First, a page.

St. Nicolai Church dates to the 13th century. Originally built in late Romanesque style and dedicated to the patron saint of merchants and seafarers, the church is the oldest building in the community. Renovations in the 15th century developed the church into a Gothic hall with two transepts and a tower 27.2 m high.
On display in a glass-covered sarcophagus in the northern transept are the remains of the Haraldskær Woman, one of the best conserved of the iron age bog bodies. The southern transept houses the sarcophagi of Kai de la Mare and his wife. The exterior brick wall of the north transept has an interesting feature of 23 spherical indentations approximately 15 cm in diameter, which hold the skulls of 23 robbers who were caught and beheaded in the nearby Nørreskov forest. In front of the church stands a sculpture of the priest Anders Sørensen Vedel.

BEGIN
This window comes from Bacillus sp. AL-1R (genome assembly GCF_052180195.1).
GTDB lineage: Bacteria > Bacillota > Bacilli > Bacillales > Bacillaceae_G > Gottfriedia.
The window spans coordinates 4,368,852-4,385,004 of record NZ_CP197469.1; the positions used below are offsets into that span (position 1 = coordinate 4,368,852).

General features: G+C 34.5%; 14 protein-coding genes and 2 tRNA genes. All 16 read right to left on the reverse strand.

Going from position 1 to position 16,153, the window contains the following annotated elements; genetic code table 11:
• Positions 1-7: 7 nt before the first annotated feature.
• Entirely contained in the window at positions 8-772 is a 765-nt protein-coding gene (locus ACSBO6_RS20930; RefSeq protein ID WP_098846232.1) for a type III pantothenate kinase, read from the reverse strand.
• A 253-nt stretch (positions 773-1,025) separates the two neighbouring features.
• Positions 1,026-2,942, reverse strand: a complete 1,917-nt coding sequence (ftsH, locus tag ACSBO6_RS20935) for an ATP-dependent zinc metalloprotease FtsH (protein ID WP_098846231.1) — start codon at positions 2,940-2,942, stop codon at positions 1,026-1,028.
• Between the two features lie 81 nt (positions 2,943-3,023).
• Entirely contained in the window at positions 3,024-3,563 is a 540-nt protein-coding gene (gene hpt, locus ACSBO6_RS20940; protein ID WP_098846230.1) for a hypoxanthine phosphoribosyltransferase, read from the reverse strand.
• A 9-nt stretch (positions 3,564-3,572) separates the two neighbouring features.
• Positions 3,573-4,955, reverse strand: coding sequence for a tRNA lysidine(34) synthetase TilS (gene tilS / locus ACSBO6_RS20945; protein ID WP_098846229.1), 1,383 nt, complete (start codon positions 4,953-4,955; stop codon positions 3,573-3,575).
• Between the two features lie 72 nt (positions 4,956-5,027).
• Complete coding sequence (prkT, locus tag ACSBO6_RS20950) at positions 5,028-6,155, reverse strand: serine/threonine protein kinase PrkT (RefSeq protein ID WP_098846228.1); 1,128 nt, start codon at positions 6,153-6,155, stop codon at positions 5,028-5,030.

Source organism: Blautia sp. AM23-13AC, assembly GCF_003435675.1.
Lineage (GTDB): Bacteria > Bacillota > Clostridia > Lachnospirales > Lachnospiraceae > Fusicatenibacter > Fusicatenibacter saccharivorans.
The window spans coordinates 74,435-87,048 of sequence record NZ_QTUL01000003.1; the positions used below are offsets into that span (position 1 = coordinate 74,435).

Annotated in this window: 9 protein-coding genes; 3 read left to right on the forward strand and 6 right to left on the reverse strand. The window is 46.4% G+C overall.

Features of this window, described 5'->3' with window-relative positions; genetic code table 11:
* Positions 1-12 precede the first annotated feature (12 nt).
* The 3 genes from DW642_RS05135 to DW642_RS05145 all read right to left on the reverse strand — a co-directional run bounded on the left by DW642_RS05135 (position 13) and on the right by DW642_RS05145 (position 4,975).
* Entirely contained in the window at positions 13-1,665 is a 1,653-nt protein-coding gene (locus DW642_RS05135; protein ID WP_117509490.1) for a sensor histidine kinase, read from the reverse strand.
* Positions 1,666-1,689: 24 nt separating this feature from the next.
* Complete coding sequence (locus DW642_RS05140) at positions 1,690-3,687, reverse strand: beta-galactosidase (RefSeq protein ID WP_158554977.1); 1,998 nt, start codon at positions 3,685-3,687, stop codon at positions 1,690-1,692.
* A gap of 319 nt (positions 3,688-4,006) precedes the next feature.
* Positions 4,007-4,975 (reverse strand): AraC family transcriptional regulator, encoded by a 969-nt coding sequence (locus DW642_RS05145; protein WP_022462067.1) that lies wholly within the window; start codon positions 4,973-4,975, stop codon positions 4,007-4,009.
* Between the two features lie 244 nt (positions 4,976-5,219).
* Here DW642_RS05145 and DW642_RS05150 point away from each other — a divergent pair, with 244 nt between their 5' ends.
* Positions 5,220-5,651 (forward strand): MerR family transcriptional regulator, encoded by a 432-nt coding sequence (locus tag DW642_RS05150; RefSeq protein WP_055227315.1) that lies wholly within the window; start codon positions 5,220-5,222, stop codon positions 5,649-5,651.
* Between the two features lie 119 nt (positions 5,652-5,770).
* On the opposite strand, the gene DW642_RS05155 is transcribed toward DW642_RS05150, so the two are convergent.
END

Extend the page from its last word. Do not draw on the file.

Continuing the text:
The church was seriously damaged during the Thirty Years' War by the Catholic troops of Wallenstein. Since that time it has undergone several major restorations: in 1744, 1855-56, 1887-88 and 1964-66.References:
La Hougue Bie is a Neolithic ritual site which was in use around 3500 BC. Hougue is a Jèrriais/Norman language word meaning a \'mound\' and comes from the Old Norse word haugr. The site consists of 18.6m long passage chamber covered by a 12.2m high mound. The site was first excavated in 1925 by the Société Jersiaise. Fragments of twenty vase supports were found along with the scattered remains of at least eight individuals. Gravegoods, mostly pottery, were also present. At some time in the past, the site had evidently been entered and ransacked.
In Western Europe, it is one of the largest and best preserved passage graves and the most impressive and best preserved monument of Armorican Passage Grave group. Although they are termed \'passage graves\', they were ceremonial sites, whose function was more similar to churches or cathedrals, where burials were incidental.